Mar 18, 2017 12:30 pm
Mar 30, 2017 5:30 pm
Annalise Rees - PhD examination exhibition
Navigating the unknown: Place, space and drawing.
Focussing on manual drawing as an important field of experiential practice increasingly overlooked in our digitally mediated world, this research interrogates how the unknown may be made physically and cognitively manifest through the explorative practice of drawing and its use as an embodied means of encountering place and space. Referencing and simultaneously extending colonial and historical notions, and linking to historical exploration narratives, navigational practice and cartography, the unknown is considered as an active space between the world and its representation - a spatially situated and yet mobile zone of inquiry requiring interpretation whereby self/world relations are perceived, negotiated and understood.
Investigated via drawn encounters, experienced over several journeys on a professional cray boat and a two-month voyage on a scientific research vessel, the fluid materiality of the sea as a transformative space of potentiality is considered as a rich metaphorical and physical unknown. With a focus on searching and the testing of ideas, journalling is proposed as a key strategy for activating the speculative and provisional understandings that underpin the project. The journal, presented in digital and analogue format is posited as thinking in progress — a wayfinding tool for navigating the creative process.
The thesis proposes that drawing is a crucial tacit and experientially explorative method for engaging with and participating in a necessarily uncertain world. Discussed through the writing of Simon Ryan, Tania Kovats and Ross Gibson, the research asserts that drawing is an equally conceptual and materially situated explorative practice suitable for synthesising fluctuating frames of reference, ambiguity and the uncertainty of experience. Exploring the nature of self/world relations the research contends that manual drawing practices produce critical ‘positive frictions’ described as generative provocations caused by the misalignment of the real and the perceived. Through the speculative process of negotiating these contradictions characteristics such as curiosity, scepticism, fallibility and error become an important part of the process and key components of practice-led research. Referring to New Materialist concepts such as intra-action, diffraction and entanglement as discussed by theorists such as Brian Massumi and Karen Barad, the research proposes that ‘positive frictions’ are not only vital and generative components of inquiry, but also provide a critical and meaningful way to engage with other human beings and the world.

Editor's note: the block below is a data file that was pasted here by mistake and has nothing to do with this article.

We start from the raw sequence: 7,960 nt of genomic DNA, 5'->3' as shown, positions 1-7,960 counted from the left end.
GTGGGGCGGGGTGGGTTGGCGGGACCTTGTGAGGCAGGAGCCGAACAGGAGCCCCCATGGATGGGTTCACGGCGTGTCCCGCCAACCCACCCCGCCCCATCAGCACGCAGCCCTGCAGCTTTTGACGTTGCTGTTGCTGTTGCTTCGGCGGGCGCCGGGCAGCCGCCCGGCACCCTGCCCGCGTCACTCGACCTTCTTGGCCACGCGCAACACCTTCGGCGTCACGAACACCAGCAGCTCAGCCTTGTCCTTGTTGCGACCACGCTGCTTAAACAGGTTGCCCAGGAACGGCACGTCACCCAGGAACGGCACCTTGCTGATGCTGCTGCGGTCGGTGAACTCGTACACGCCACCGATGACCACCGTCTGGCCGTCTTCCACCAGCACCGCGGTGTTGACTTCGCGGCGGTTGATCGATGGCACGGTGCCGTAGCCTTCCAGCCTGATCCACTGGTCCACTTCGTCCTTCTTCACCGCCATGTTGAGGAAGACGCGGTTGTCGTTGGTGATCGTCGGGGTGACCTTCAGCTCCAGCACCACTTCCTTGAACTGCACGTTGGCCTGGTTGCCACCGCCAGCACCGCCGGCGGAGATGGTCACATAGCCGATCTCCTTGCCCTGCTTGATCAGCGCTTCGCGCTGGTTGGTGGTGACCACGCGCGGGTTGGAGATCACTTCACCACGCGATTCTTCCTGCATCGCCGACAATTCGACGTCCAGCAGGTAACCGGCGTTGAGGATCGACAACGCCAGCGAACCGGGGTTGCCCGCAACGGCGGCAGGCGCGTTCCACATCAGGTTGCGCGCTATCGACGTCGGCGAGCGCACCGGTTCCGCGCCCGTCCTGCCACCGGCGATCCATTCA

Expanding on the work of artists such as William Kentridge and Tacita Dean, the research contributes to discussions of drawing as an iterative, haptic orientation process of actively handling the world — relating to phenomenological concepts as proposed by Heidegger. Connecting drawing practice to the unknown through a narrative of self-articulation, drawing and the unknown are posed as conditional to lived existence and essential to how experience is practised, negotiated and communicated. Through the combined use of paper-based and photographic drawing tools, the research contends that drawing in the twenty-first century not only remains an exemplary method to encounter the unknown, but that it also makes such encounters possible — a practice by which connections between self and world are made. The research asserts that manual drawing facilitates these connections via the intra-action of ‘positive frictions’ identified as essential for creative practice, and indeed requisite for any research-based endeavour.
Exhibition opening: Fri 24 March, 5:30pm - 7:00pm
Exhibition dates: Sat 18 - Thurs 30 March
Gallery Hours: Wed - Mon 12pm - 5pm during exhibitions
Closed Tuesdays and Public holidays
Image credit: Annalise Rees, Pitch, Roll, Yaw, 2017 (video still) Single channel video with audio, graphite on paper, 38.5 x 76cm, 26:39